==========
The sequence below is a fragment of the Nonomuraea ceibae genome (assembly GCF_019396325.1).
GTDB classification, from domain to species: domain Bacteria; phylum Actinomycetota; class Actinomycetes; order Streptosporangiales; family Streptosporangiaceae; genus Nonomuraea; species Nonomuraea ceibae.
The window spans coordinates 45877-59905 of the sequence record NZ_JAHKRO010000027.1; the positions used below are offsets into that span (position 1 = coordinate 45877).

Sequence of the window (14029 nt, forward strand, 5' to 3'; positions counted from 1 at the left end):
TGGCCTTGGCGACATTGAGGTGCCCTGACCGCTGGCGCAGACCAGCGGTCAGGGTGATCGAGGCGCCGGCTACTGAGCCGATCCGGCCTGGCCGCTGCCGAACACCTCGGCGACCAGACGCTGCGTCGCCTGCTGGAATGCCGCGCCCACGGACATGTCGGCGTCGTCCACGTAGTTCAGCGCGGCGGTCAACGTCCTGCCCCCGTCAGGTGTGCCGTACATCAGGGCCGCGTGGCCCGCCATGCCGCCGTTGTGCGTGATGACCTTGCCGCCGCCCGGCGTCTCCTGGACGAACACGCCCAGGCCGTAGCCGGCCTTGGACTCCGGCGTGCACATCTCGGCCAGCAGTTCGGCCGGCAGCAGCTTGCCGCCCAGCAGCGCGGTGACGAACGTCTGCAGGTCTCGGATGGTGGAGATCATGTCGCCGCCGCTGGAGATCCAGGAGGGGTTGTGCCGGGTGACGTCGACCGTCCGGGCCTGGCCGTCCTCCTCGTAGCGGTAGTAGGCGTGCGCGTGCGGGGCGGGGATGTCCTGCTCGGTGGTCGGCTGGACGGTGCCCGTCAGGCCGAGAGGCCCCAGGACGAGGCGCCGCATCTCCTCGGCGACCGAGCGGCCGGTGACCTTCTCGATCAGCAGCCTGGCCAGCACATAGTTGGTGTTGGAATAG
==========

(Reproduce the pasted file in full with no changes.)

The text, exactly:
The sequence below is a fragment of the Nonomuraea ceibae genome (assembly GCF_019396325.1).
GTDB classification, from domain to species: domain Bacteria; phylum Actinomycetota; class Actinomycetes; order Streptosporangiales; family Streptosporangiaceae; genus Nonomuraea; species Nonomuraea ceibae.
The window spans coordinates 45877-59905 of the sequence record NZ_JAHKRO010000027.1; the positions used below are offsets into that span (position 1 = coordinate 45877).

Sequence of the window (14029 nt, forward strand, 5' to 3'; positions counted from 1 at the left end):
TGGCCTTGGCGACATTGAGGTGCCCTGACCGCTGGCGCAGACCAGCGGTCAGGGTGATCGAGGCGCCGGCTACTGAGCCGATCCGGCCTGGCCGCTGCCGAACACCTCGGCGACCAGACGCTGCGTCGCCTGCTGGAATGCCGCGCCCACGGACATGTCGGCGTCGTCCACGTAGTTCAGCGCGGCGGTCAACGTCCTGCCCCCGTCAGGTGTGCCGTACATCAGGGCCGCGTGGCCCGCCATGCCGCCGTTGTGCGTGATGACCTTGCCGCCGCCCGGCGTCTCCTGGACGAACACGCCCAGGCCGTAGCCGGCCTTGGACTCCGGCGTGCACATCTCGGCCAGCAGTTCGGCCGGCAGCAGCTTGCCGCCCAGCAGCGCGGTGACGAACGTCTGCAGGTCTCGGATGGTGGAGATCATGTCGCCGCCGCTGGAGATCCAGGAGGGGTTGTGCCGGGTGACGTCGACCGTCCGGGCCTGGCCGTCCTCCTCGTAGCGGTAGTAGGCGTGCGCGTGCGGGGCGGGGATGTCCTGCTCGGTGGTCGGCTGGACGGTGCCCGTCAGGCCGAGAGGCCCCAGGACGAGGCGCCGCATCTCCTCGGCGACCGAGCGGCCGGTGACCTTCTCGATCAGCAGCCTGGCCAGCACATAGTTGGTGTTGGAATAG